Description

Illustration of St. Bernard

The national dog of Switzerland, the St Bernard is named after the monk who, in the 10th Century, founded a hospice to care for travellers on the perilous routes through the Swiss Alps. The first dogs were Alpine Mastiffs, initially used to guard property, but with the discovery of their rescue abilities their role was changed. These dogs were the ancestors of the modern St Bernard.

By the 18th Century the role of the dogs had changed and they were being used for rescue work, locating lost and stranded travellers. The monks were using new blood to develop bigger dogs and it is thought that the Newfoundland and the Bloodhound might have contributed to the new type. Certainly the dogs became larger and longer coated. The outcrossing was disputed by some of the monks as they felt that a longer coat would ice up, so some of stock was purposely kept which remained close to the original short-coated type. Hence the breed still has long coated and smooth coated specimens today. The breed retained the name of Alpine Mastiffs well into the 19th Century, and it was not until 1888 that the modern title of St Bernard was adopted.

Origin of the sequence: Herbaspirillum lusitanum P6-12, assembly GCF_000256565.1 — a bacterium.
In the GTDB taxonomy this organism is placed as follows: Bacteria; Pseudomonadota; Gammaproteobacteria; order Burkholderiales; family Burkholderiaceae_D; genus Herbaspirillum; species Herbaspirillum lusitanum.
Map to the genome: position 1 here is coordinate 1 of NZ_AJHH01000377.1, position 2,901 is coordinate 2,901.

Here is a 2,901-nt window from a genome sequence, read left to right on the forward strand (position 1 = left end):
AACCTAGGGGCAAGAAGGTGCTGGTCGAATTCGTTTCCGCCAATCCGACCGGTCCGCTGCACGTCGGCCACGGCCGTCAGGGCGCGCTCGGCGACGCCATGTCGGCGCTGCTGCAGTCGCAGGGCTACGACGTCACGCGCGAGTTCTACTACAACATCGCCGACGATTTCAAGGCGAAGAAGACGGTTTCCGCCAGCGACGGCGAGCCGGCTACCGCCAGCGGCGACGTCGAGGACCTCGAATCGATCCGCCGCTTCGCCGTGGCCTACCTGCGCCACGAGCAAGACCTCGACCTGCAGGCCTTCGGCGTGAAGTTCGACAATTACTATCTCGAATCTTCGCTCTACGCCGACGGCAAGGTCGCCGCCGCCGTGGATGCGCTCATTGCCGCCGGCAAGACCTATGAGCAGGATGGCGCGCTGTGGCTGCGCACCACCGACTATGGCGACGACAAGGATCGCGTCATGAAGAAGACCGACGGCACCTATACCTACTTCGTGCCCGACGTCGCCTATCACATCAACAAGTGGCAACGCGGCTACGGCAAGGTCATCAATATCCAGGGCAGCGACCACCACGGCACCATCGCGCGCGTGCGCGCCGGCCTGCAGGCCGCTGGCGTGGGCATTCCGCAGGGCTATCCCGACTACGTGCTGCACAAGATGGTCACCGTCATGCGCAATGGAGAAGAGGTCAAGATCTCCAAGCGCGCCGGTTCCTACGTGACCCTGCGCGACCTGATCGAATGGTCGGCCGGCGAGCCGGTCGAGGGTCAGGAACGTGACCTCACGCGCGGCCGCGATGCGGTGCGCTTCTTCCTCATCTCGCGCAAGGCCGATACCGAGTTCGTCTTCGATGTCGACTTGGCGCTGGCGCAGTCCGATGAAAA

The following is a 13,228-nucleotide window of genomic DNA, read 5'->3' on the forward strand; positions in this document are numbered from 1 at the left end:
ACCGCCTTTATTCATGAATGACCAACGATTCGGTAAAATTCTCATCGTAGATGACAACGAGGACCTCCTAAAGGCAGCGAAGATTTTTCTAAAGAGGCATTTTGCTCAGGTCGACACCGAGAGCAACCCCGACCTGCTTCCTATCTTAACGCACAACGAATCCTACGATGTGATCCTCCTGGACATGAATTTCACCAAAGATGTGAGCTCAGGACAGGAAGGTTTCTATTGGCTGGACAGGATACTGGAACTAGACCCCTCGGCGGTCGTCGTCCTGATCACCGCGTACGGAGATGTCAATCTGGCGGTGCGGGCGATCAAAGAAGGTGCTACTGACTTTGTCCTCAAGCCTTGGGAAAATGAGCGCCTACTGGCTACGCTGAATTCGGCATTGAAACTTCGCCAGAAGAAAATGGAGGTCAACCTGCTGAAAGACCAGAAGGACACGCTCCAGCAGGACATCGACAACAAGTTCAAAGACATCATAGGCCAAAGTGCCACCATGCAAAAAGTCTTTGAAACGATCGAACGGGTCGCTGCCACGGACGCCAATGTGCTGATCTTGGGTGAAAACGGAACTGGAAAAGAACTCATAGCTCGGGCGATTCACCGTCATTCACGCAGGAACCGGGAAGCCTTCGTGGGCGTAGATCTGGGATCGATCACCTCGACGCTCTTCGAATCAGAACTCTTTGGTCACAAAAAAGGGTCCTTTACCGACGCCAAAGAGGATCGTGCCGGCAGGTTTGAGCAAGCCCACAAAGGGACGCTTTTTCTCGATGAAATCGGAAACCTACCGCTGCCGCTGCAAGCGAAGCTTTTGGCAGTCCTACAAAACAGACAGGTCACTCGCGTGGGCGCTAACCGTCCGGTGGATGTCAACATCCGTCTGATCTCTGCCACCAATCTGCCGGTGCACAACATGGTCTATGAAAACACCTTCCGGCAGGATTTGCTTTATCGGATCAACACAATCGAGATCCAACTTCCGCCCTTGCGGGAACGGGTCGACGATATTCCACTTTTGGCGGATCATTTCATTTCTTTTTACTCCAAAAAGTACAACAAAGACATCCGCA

The traditional view of the rescuing St Bernard with a cask of brandy attached to his collar is a romantic and fanciful one, created by the famous Victorian artist Edwin Landseer, who painted the first two St Bernard’s to arrive in London.

The Working Breed Group

Over the centuries these dogs were selectively bred to become guards and search and rescue dogs. Arguably, the working group consists of some of the most heroic canines in the world, aiding humans in many walks of life, including the Boxer, Great Dane and St. Bernard. This group consists of the real specialists in their field who excel in their line of work.


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